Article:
According to Fedkowskyj, many children had hazard variances allowing them bus service to and from school, but the DOE rescinded numerous cases over the last 18 months.

“These kids that had these variances that are traveling on these dangerous intersections had the opportunity to take yellow buses two years ago,” he said. “But over the last 18 months the DOE reviewed their situation and deemed them not qualified because they were too close. But they didn’t tell anyone how they came to this conclusion.”

The city provides yellow bus service or MetroCards for kindergartners to second graders who live more than half a mile from their school, according to the DOE’s web site. Children in grades three through six can receive bus service or MetroCards if they live more than a mile from school.

Roughly 3,700 students currently receive city busing to schools under variances – with roughly 500 in Queens – according to DOE spokesperson Marge Feinberg.

“Parents may request individual variances for their children,” Feinberg said. “These requests are reviewed by our Office of Pupil Transportation. The Queens Borough President’s Panel representative proposed a resolution making certain recommendations about the variance process. Several Panel members expressed a desire to learn more about the process, and DOE will be discussing it with them.”

Fedkowskyj’s proposal, called the Safety Hazard Advisory Review Program (SHARP), would create a committee in each of the city’s 32 school districts. To be approved, the policy will have to receive votes from seven of the 13 members of PEP, who are appointed by Mayor Michael Bloomberg and each borough president. The voting will occur at a public hearing on February 9 at Brooklyn Tech High School.

Fedkowskyj says all seven CECs in Queens have expressed support for the proposal – including CEC District 24, which passed a resolution.

Nick Comaianni, president of CEC24, believes children who attend P.S. 229 and live in the Big Six Towers in Woodside should receive yellow bus service due to the traffic conditions at the intersection of Laurel Hill Boulevard and 61st Street – a nine-lane street near the off ramp for the Brooklyn-Queens Expressway.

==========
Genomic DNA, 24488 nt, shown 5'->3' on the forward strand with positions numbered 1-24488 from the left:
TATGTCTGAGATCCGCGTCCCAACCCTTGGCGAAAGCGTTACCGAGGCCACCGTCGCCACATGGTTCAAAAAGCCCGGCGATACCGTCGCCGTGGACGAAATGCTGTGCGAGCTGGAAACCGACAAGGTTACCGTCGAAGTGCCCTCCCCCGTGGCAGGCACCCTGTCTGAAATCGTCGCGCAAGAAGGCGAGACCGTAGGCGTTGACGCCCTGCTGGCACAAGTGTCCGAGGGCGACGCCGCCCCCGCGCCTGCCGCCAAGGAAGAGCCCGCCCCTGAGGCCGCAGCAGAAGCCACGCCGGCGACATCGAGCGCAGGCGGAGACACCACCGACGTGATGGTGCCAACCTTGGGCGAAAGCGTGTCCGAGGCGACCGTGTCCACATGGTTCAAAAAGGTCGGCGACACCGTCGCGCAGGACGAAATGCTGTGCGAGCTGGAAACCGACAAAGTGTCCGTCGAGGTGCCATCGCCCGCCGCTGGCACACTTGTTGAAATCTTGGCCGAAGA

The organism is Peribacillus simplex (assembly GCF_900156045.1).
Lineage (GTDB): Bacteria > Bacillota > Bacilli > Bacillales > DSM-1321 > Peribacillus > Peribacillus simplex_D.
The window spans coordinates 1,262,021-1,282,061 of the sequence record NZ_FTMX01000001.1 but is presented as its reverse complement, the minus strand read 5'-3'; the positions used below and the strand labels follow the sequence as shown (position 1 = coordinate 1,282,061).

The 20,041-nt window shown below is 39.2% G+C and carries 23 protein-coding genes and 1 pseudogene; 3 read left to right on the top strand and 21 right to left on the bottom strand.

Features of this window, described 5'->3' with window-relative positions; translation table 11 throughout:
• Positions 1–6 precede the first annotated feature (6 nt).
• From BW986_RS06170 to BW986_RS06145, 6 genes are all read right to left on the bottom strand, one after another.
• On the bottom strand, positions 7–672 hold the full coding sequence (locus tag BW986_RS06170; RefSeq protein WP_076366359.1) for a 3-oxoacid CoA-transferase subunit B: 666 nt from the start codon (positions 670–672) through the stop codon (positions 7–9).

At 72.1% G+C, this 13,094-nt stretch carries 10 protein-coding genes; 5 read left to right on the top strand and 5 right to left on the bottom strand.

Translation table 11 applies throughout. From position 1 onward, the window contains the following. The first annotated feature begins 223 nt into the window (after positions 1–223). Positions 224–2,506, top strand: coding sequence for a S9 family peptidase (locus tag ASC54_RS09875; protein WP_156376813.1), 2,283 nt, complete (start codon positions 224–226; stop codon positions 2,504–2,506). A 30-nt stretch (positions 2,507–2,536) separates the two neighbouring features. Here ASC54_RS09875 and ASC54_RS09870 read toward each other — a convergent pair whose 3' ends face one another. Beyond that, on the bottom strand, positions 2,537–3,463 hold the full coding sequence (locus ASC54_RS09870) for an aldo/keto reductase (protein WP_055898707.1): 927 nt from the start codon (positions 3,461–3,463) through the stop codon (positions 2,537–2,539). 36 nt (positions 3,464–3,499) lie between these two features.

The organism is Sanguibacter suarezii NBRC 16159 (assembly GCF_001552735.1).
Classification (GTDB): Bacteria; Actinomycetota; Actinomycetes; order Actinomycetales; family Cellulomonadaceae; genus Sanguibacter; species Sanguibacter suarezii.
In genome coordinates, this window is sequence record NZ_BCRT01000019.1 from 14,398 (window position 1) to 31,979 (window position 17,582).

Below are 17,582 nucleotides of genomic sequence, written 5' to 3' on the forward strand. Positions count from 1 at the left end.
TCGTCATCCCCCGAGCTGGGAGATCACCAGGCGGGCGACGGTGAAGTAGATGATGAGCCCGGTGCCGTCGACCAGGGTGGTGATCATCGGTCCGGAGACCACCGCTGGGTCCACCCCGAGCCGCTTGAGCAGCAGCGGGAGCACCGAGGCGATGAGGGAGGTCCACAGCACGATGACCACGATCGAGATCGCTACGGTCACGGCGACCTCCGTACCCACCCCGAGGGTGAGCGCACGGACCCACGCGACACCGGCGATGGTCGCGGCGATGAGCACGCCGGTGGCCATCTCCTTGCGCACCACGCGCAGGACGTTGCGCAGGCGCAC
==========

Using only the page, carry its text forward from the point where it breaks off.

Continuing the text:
“I think the condition is definitely hazardous,” said Comaianni, who claims Big Six had the most variances rejected from one particular location in the city. “When you look at that, you always have to ask yourself whether a 9 year old has enough sense to make that walk alone, and the answer is no.”

Parents from the Big Six, which is located roughly eight-tenths of a mile from P.S. 229, have expressed outrage that their children are expected to put their lives in danger to get school – particularly when nearly empty school buses visit the building complex each day.

“Our unique situation is that the bus we are discussing still comes to Big Six in the morning and afternoon for kindergarten through grade two, and the bus is about a third full,” said Thomas Haggerty, who pays for private busing for his son, a fourth grader at P.S. 229. “So we are talking about a virtually empty bus, and the older kids at P.S. 229 were put out in the cold and told their intersection was deemed safe.”

Other parents have witnessed the danger and destruction at the intersection firsthand.

“I was in a terrible accident in the exact spot where they want my kids to cross,” said Doris Stroman, who son is a first grader at P.S. 229. “The fear is beyond words. [The DOE] is justifying this by saying parents have to teach their kids how to cross safely. I’m an adult, but I couldn’t prevent getting into an accident when an 18-wheeler blew a red light. If the driver couldn’t see me, how can they see a kid? They are waiting for a tragedy to happen. I don’t know if they are waiting for someone to die.”